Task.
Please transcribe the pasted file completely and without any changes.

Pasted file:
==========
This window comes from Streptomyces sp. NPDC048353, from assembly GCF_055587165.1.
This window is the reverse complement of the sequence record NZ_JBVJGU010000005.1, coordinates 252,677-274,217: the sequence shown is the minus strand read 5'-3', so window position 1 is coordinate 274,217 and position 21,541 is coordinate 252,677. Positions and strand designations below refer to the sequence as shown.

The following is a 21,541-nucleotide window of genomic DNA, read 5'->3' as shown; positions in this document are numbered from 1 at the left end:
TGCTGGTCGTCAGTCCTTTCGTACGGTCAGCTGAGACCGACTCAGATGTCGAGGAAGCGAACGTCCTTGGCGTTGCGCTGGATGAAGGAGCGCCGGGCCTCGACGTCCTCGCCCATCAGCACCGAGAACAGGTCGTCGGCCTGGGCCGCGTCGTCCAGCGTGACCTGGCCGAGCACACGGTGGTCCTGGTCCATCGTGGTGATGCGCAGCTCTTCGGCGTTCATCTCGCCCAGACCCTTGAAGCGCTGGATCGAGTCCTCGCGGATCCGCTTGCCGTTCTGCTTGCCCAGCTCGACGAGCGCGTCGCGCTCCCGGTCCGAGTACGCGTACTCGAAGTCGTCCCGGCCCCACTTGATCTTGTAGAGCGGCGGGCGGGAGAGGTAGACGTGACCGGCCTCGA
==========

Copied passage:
This window comes from Streptomyces sp. NPDC048353, from assembly GCF_055587165.1.
This window is the reverse complement of the sequence record NZ_JBVJGU010000005.1, coordinates 252,677-274,217: the sequence shown is the minus strand read 5'-3', so window position 1 is coordinate 274,217 and position 21,541 is coordinate 252,677. Positions and strand designations below refer to the sequence as shown.

The following is a 21,541-nucleotide window of genomic DNA, read 5'->3' as shown; positions in this document are numbered from 1 at the left end:
TGCTGGTCGTCAGTCCTTTCGTACGGTCAGCTGAGACCGACTCAGATGTCGAGGAAGCGAACGTCCTTGGCGTTGCGCTGGATGAAGGAGCGCCGGGCCTCGACGTCCTCGCCCATCAGCACCGAGAACAGGTCGTCGGCCTGGGCCGCGTCGTCCAGCGTGACCTGGCCGAGCACACGGTGGTCCTGGTCCATCGTGGTGATGCGCAGCTCTTCGGCGTTCATCTCGCCCAGACCCTTGAAGCGCTGGATCGAGTCCTCGCGGATCCGCTTGCCGTTCTGCTTGCCCAGCTCGACGAGCGCGTCGCGCTCCCGGTCCGAGTACGCGTACTCGAAGTCGTCCCGGCCCCACTTGATCTTGTAGAGCGGCGGGCGGGAGAGGTAGACGTGACCGGCCTCGA